To say that Billy Crystal has become this season's Hugh Jackman is something of an understatement. Crystal is likely to follow in the screen Wolverine's paw steps and devour a Tony Award in his Broadway debut -- while succeeding Jackman at the podium hosting the ceremonies in June. But Mr. Mahvelous' one-man show, chronicling his Long Island childhood with a heartfelt personal tribute to his dad, is currently bringing in more cash per performance than Boy from Oz did a year ago. The difference in profitability is staggering when you consider that Sundays has 27 fewer actors onstage than the musical with Jackman's name on the marquee. Not to mention Oz's two standbys and the union minimum of 18 musicians. Crystal gazers will no doubt recognize a shard or two from the comedian's stand-up. Some of us may have ferried through his birth canal before. We've likely heard how Billy's worship of Mickey Mantle inspired him to perform his Bar Mitzvah rites in an Oklahoma drawl.
But I'd never known that Crystal had been to his first movie theater in the lap of jazz legend Billie Holiday - or that his father had the guts to record Lady Day's "Strange Fruit" for the first time on his Commodore Records label. With the assistance of Alan Zweibel, Crystal skillfully interlaces heartfelt reminiscence with his trusty one-liners, weaving a narrative that is both fascinating and nostalgic.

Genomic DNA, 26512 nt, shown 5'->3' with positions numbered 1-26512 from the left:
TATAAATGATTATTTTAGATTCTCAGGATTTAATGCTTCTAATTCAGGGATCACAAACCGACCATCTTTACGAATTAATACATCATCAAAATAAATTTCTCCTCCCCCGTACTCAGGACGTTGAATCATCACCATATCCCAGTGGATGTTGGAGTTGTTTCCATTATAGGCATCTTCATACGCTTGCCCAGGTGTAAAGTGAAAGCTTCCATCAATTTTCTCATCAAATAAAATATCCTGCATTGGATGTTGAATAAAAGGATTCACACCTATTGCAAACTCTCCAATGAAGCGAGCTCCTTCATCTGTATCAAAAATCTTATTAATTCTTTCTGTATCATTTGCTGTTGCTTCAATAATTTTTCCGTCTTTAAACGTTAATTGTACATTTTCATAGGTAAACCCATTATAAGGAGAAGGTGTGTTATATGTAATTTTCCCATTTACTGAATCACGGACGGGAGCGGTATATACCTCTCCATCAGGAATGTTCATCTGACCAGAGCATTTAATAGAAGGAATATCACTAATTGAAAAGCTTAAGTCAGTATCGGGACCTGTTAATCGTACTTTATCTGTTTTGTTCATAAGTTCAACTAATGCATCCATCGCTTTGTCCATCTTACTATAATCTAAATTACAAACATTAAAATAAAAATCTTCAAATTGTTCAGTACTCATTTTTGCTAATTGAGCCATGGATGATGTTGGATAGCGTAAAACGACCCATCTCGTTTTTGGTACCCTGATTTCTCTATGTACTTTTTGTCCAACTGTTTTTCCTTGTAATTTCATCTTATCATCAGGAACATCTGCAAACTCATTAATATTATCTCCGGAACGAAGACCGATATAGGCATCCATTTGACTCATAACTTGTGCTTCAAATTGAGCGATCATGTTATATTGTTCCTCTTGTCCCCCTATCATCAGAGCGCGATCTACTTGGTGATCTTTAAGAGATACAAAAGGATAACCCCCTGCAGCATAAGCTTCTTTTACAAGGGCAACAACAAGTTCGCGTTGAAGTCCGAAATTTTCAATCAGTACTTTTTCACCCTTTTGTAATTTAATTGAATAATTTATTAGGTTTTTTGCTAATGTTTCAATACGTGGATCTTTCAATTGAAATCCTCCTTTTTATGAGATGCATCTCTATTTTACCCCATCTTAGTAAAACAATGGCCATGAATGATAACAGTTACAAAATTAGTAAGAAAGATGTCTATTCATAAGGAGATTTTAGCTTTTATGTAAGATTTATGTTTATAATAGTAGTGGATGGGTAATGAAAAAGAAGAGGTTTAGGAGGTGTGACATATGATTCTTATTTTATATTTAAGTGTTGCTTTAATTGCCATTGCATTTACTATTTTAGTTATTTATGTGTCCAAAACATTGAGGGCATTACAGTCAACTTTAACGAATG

We seem to be visiting with Crystal on his front porch. The intimacy is further heightened when the front windows disappear and scrapbook memorabilia -- or 8mm-film footage shot by his dad -- are projected on the screen. So we see Mantle close-up tossing baseballs with his teammates on the fateful day of Billy's first pilgrimage to Yankee Stadium. Or, with lights merely flickering, we watch a shtick where Crystal mimes a home movie.
After intermission, Crystal lingers on his father's death just long enough for it to continue resonating. He masters long-form narration rather impressively, easing rather than rushing into his chronological presentation, planting little signposts along the way in Act 1 that he deftly references in Act 2. When he earns an athletic scholarship, we're reminded that he learned to hit the curveball from his dad. We revisit Yankee Stadium during 2001 World Series shortly after 9/11 -- this time in the VIP box -- where Crystal has the opportunity to lampoon fellow guests Henry Kissinger and President Bush.
And he makes his second fantasy journey to confront God, a segment so powerful that many in our audience presumed it was the finale. Even his mom's death, which occurred while he was trying out this homage to Dad, is woven into the fabric, adding to the spontaneity and candor.
Des McAnuff's direction is lightly but inconsistently stylized, leaving us with a couple of stagey moments, but Crystal's spell prevails. Grab a seat if you can.